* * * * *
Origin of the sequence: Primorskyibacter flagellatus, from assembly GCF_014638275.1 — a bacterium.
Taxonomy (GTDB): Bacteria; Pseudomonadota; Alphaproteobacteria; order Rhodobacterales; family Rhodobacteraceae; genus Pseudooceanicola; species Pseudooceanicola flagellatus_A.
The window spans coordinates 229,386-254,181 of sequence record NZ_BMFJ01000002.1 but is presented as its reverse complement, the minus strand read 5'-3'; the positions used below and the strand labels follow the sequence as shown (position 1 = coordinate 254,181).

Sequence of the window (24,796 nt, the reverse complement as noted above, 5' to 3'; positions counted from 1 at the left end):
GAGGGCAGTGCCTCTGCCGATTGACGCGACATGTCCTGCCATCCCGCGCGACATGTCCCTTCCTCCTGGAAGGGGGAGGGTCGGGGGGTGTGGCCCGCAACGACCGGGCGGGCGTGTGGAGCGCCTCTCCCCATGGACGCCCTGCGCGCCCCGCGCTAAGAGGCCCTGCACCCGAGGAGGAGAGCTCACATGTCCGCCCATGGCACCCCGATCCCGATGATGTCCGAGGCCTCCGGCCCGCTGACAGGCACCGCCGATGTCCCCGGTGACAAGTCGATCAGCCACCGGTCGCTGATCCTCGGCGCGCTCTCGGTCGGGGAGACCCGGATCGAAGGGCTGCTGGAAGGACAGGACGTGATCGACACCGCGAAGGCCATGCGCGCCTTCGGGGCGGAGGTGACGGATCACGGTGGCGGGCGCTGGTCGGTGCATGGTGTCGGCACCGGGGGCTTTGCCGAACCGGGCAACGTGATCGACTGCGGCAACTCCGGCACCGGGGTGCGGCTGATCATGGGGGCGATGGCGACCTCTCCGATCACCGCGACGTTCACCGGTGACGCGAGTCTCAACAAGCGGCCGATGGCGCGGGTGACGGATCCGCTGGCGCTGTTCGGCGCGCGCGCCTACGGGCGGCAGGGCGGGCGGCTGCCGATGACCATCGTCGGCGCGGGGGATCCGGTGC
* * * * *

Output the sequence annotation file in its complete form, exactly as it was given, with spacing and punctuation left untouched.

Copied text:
Origin of the sequence: Primorskyibacter flagellatus, from assembly GCF_014638275.1 — a bacterium.
Taxonomy (GTDB): Bacteria; Pseudomonadota; Alphaproteobacteria; order Rhodobacterales; family Rhodobacteraceae; genus Pseudooceanicola; species Pseudooceanicola flagellatus_A.
The window spans coordinates 229,386-254,181 of sequence record NZ_BMFJ01000002.1 but is presented as its reverse complement, the minus strand read 5'-3'; the positions used below and the strand labels follow the sequence as shown (position 1 = coordinate 254,181).

Sequence of the window (24,796 nt, the reverse complement as noted above, 5' to 3'; positions counted from 1 at the left end):
GAGGGCAGTGCCTCTGCCGATTGACGCGACATGTCCTGCCATCCCGCGCGACATGTCCCTTCCTCCTGGAAGGGGGAGGGTCGGGGGGTGTGGCCCGCAACGACCGGGCGGGCGTGTGGAGCGCCTCTCCCCATGGACGCCCTGCGCGCCCCGCGCTAAGAGGCCCTGCACCCGAGGAGGAGAGCTCACATGTCCGCCCATGGCACCCCGATCCCGATGATGTCCGAGGCCTCCGGCCCGCTGACAGGCACCGCCGATGTCCCCGGTGACAAGTCGATCAGCCACCGGTCGCTGATCCTCGGCGCGCTCTCGGTCGGGGAGACCCGGATCGAAGGGCTGCTGGAAGGACAGGACGTGATCGACACCGCGAAGGCCATGCGCGCCTTCGGGGCGGAGGTGACGGATCACGGTGGCGGGCGCTGGTCGGTGCATGGTGTCGGCACCGGGGGCTTTGCCGAACCGGGCAACGTGATCGACTGCGGCAACTCCGGCACCGGGGTGCGGCTGATCATGGGGGCGATGGCGACCTCTCCGATCACCGCGACGTTCACCGGTGACGCGAGTCTCAACAAGCGGCCGATGGCGCGGGTGACGGATCCGCTGGCGCTGTTCGGCGCGCGCGCCTACGGGCGGCAGGGCGGGCGGCTGCCGATGACCATCGTCGGCGCGGGGGATCCGGTGC